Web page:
Speed-pedelec, an additional way to relieve congestion?
A real modal shift
Speed-pedelec is an emerging mode of transport, which is developing quickly in Belgium and more particularly in Flanders. The current number of speed-pedelec journeys to and from the Brussels-Capital Region is estimated at approximately 600/day. The study conducted by Bruxelles Mobilité estimates the potential development by 2030 to be over ten thousand daily trips.
While most surveys of Brussels' cyclists reveal that the majority of them previously used public transport, this new study highlights the fact that half of the respondents (50.5%) previously used their cars to make journeys that they now do by speed-pedelec.
Consequently, there is a real modal shift from the car to this mode of transport which represents a sustainable alternative for journeys averaging 25 km around Brussels.
Providing suitable infrastructure
The respondents to the survey indicated a preference for separate cycling infrastructure (rather than using the road) and clear road markings (marked cycle routes, bus lanes).
To boost use of speed-pedelecs, Bruxelles Mobilité plans to consider the needs of this specific mode of transport in terms of signage and/or infrastructure.
The construction of a "Velo PLUS" network is planned for the new Regional Mobility Plan (GoodMove). This is a network primarily intended for quick connections at metropolitan level (a main cycle network including routes that facilitate inter-regional connections). The direct nature of the journey and limiting collisions with other users are particularly important factors. Separate cycle routes are favoured over mixed traffic. Such routes are designed to allow for cargo bikes.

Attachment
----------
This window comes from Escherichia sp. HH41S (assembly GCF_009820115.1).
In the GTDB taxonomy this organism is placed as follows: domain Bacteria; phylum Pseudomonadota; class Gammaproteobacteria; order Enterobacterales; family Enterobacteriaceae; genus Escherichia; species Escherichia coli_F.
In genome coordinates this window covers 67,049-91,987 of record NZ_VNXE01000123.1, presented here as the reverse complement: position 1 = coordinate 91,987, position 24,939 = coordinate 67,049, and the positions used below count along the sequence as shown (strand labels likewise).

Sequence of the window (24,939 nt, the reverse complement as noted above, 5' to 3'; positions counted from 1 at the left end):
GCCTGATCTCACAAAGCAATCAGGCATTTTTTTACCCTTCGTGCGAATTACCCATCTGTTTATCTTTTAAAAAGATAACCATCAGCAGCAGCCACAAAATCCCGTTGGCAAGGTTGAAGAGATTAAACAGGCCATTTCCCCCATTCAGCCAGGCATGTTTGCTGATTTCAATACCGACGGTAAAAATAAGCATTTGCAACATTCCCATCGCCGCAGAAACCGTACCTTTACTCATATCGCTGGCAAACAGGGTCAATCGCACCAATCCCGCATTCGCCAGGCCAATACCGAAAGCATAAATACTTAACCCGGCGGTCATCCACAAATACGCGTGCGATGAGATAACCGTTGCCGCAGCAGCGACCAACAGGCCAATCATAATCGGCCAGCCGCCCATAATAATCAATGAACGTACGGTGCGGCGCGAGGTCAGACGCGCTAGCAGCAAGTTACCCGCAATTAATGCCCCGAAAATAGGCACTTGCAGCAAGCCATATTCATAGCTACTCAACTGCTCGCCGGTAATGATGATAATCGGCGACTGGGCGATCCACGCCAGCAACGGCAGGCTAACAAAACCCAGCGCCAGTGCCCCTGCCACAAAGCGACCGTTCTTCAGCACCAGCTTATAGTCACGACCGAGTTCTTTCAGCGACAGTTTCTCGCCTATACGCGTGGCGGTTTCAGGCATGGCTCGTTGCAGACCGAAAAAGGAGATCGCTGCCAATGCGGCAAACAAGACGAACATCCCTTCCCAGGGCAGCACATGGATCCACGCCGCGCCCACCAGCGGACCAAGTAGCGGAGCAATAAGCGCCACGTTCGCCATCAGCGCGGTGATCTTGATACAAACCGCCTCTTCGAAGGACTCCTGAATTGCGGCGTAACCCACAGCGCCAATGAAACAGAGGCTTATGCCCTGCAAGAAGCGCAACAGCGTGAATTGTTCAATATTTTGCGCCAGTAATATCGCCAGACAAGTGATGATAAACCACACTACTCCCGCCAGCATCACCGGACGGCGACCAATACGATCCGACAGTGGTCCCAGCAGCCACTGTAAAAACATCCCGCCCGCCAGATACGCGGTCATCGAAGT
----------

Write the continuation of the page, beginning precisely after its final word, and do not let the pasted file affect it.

Raising awareness among users
On average, speed-pedelec users report travelling at 30 km/h in urban settings.
The primary factor in accidents claimed by users is unexpected behaviour of other road users (34.7% of responses), followed by speed and/or vehicle pressure on shared road infrastructure. In terms of accidentology, while the study reveals that accidents take place (or have been narrowly avoided) at intersections (29.8%) or on a section of the roadway (29.8%), we surprisingly note that the majority of accidents and/or situations conducive to accidents occur on separate cycle routes (31.9%).
It is opportune to remember that separate cycle routes are not exempt from collisions with cars: garage exits, doors opening or even illegal parking. It is therefore just as important to familiarise not just the users themselves, but also other road users with this new mode of transport, its characteristics and potential risks.